But frankly, that argument strikes me as weak. The Court framed the question in Glik as whether Glik was exercising a First Amendment right to "film[] the officers in a public space," id. at 79, not whether the First Amendment protects "open" recordings.  Moreover, the great First Amendment language in Glik (about which I previously waxed rhapsodic) was less about whether the police know that a recording is being made than the benefits of recording the police going about their duties in public, e.g.:

  • "[I]s there a constitutionally protected right to videotape police carrying out their duties in public?  Basic First Amendment principles, along with case law from this and other circuits, answer that question unambiguously in the affirmative." Glik at 82.
  • "Glik filmed the defendant police officers in the Boston Common, the oldest city park in the United States and the apotheosis of a public forum.  In such traditional public spaces, the rights of the state to limit the exercise of First Amendment activity are 'sharply circumscribed.'" Id. at 84.
  • "[A] citizen's right to film government officials, including law enforcement officers, in the discharge of their duties in a public space is a basic, vital, and well-established liberty safeguarded by the First Amendment." Id. at 85.

(Emphasis added.) The Court's First Amendment analysis does not mention, let alone turn on, whether Glik's recording was made openly or secretly. Indeed, both open and secret recording can serve the ends of public scrutiny of the police, because secret recordings reveal to the public how officers behave when they are not aware they are being watched.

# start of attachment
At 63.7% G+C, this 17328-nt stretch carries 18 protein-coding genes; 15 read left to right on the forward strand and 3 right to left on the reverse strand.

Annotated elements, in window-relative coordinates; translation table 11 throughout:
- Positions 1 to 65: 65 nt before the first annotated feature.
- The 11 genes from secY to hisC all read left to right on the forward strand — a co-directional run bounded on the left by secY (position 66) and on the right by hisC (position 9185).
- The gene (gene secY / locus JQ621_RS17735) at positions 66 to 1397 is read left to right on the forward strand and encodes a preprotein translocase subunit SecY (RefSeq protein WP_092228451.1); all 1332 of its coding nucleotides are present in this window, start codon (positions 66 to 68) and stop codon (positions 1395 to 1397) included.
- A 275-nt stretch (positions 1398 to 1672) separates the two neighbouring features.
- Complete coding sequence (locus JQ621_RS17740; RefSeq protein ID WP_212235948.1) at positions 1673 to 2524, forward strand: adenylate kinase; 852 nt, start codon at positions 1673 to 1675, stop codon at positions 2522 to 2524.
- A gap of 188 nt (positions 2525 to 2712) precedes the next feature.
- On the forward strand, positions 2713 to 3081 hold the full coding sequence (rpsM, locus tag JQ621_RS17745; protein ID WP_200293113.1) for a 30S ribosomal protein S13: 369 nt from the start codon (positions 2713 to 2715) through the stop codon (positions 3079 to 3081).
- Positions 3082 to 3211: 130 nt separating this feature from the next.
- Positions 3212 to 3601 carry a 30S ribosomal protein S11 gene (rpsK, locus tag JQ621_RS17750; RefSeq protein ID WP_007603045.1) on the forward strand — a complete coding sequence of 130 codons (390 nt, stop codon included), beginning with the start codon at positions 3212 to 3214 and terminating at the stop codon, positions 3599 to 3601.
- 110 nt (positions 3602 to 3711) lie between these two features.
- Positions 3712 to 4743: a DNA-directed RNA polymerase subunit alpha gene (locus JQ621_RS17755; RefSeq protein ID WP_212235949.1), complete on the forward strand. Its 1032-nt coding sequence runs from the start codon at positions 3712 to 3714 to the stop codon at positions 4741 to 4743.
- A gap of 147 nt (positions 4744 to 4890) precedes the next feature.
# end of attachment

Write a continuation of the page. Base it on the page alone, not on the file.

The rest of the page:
Case law following Glik likewise does not restrict First Amendment protection to open recordings. After the First Circuit's decision in Glik, the Seventh Circuit issued its opinion in ACLU v. Alvarez, 679 F.3d 583 (7th Cir. 2012) (our discussion here). Alvarez addressed similar issues regarding a "police accountability program" planned by the ACLU of Illinois, which would involve openly making audiovisual recordings of Chicago police officers going about their duties in public. The Court, in an opinion that relied heavily on the analysis in Glik, found that enforcing Illinois' broad eavesdropping act against the ACLU would violate the ACLU's First Amendment rights. However, the Court noted explicitly that it was not restricting the First Amendment right at issue to open recordings: